Is there anything different in writing a female protagonist?
No. The sex of the protagonist does not remove the obligation of the writer to competently execute his craft in writing a narrative where said protagonist must somehow make a sacrifice to get what she wants. That sacrifice must be what allows her to overcome both her own flaws as well as the obstacles between her and what she wants.
Failure to execute this competently and properly is how you get those Mary Sue accusations. Emoting at the proper points doesn't count. Saying the expected sentiments at the expected points does count. Ticking off the acquisition and expenditure of Plot Coupons doesn't count. Looking like you are the common RPG player, when this is not a RPG, is an exhibition of incompetent writing.
Yes, even if you get paid fat sacks of cash for doing it. Plenty of rich incompetents out there. That's reality.
But if you want your books to keep selling for generations, even centuries, after you're dead and gone then you have to deliver, and that means your woman or girl has to be a real one, save specifically for the fantastic changes required- just like male protagonists. If you don't get this, then you don't grok your craft and you need remedial training.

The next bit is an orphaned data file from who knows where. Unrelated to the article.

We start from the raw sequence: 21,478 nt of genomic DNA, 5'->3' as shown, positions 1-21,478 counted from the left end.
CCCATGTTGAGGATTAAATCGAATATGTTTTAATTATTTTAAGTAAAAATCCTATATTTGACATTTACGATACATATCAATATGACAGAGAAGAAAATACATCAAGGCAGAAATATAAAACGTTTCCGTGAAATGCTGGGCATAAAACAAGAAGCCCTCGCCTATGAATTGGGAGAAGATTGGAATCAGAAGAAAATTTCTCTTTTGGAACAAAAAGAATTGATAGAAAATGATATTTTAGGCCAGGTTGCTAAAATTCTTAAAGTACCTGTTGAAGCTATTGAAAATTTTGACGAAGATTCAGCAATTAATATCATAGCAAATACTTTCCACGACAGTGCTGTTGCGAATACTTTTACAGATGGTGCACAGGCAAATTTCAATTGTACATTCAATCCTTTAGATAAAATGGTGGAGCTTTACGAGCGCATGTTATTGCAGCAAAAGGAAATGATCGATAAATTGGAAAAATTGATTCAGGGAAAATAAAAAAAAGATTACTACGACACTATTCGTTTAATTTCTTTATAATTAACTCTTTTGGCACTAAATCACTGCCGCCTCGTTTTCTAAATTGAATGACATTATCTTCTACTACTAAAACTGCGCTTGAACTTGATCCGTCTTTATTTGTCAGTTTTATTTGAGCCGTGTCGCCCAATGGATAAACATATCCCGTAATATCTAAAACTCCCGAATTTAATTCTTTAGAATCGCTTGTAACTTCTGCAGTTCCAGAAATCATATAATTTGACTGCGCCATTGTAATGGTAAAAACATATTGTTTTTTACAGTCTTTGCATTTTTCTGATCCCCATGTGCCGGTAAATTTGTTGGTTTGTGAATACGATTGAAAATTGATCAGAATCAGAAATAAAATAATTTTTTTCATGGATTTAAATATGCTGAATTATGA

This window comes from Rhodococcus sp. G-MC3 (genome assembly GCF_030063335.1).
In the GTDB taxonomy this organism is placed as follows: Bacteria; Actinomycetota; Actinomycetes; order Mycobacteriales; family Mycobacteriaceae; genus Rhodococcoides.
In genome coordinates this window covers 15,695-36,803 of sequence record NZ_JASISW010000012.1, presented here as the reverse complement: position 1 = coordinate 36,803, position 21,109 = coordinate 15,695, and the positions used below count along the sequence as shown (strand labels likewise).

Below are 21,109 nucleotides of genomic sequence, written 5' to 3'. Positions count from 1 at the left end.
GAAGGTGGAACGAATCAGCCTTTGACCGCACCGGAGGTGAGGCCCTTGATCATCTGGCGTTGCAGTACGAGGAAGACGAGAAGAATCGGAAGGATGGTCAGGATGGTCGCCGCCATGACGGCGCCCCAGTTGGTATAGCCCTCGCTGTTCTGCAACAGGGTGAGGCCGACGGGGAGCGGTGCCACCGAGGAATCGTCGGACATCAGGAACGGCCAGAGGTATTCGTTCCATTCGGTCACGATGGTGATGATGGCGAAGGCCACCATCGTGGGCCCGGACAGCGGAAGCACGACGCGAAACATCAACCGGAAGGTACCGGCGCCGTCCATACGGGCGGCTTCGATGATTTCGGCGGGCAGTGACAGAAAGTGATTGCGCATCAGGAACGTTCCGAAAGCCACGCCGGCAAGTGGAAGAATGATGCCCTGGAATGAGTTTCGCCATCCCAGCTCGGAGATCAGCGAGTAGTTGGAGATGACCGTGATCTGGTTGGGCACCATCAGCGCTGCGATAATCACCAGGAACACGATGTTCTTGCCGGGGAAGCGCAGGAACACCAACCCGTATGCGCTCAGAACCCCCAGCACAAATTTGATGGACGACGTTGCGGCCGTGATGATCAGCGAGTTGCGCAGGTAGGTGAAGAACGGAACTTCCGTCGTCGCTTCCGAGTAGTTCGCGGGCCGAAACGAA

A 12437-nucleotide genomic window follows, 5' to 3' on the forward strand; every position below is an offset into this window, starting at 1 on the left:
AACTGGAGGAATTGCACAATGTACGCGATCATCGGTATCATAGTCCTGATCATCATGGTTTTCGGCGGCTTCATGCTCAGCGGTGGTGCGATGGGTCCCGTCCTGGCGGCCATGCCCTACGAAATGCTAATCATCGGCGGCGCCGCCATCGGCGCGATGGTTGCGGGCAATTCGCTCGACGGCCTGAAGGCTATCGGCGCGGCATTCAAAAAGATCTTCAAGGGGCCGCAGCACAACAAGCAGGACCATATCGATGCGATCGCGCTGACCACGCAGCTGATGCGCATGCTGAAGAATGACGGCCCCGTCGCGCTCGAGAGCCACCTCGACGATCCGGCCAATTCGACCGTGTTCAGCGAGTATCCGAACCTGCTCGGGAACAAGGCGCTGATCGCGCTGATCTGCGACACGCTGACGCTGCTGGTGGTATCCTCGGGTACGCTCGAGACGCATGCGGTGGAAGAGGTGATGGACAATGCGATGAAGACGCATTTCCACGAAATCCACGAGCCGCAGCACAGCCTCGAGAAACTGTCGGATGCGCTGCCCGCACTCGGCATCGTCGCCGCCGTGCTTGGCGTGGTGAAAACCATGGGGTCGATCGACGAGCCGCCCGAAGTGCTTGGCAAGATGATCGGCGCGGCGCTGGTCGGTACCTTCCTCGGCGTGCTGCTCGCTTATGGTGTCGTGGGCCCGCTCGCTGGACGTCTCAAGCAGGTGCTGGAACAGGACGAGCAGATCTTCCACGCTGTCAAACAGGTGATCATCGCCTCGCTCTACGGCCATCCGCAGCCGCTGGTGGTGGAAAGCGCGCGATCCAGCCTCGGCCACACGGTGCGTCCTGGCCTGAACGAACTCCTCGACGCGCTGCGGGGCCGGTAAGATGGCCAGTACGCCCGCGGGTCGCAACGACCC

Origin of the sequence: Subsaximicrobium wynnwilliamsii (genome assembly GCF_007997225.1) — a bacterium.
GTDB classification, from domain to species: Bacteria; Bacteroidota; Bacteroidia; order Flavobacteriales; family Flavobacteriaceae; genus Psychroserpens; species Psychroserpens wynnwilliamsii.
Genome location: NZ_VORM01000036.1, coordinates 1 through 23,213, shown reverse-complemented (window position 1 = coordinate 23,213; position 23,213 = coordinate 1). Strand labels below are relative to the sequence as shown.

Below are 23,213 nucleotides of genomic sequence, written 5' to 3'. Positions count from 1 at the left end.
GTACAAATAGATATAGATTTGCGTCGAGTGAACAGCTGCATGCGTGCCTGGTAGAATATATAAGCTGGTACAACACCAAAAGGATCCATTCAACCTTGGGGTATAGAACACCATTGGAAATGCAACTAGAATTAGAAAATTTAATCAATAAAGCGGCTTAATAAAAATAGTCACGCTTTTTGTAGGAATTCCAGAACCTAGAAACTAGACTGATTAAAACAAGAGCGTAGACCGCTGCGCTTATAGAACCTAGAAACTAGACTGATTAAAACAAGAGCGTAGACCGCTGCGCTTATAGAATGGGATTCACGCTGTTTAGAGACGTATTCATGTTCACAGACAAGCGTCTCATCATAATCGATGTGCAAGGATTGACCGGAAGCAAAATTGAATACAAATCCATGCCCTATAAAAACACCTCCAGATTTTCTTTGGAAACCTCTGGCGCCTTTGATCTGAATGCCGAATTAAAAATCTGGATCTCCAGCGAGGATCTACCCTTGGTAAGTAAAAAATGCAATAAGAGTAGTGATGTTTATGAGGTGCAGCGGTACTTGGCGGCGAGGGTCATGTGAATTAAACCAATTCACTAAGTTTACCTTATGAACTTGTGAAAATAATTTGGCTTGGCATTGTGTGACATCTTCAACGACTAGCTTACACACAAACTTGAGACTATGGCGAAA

This is why Leia resonates, and so many shrill shrews written by axe-grinding cultists clunk and get forgotten. She's still a real woman, and not a caricature or unreal fleshbot for agenda advancement (as Rey, verified by Disney, is). Hell, even Padme--despite Lucas's incompetence otherwise--is a real woman (just badly executed). (As for Jyn of Rogue One, that remains to be seen, and until I do I reserve judgement.)
That's what the real concern here is: that a female protagonist is going to be used as cover for a shit product.
Is that what you want? To be the party that throws an entire sex under the bus to cover your ass when you fail to do your job as expected? If so, then I don't want to know you- and shrieking "MYSOGYNY!" in response is you signalling your willingness to do so.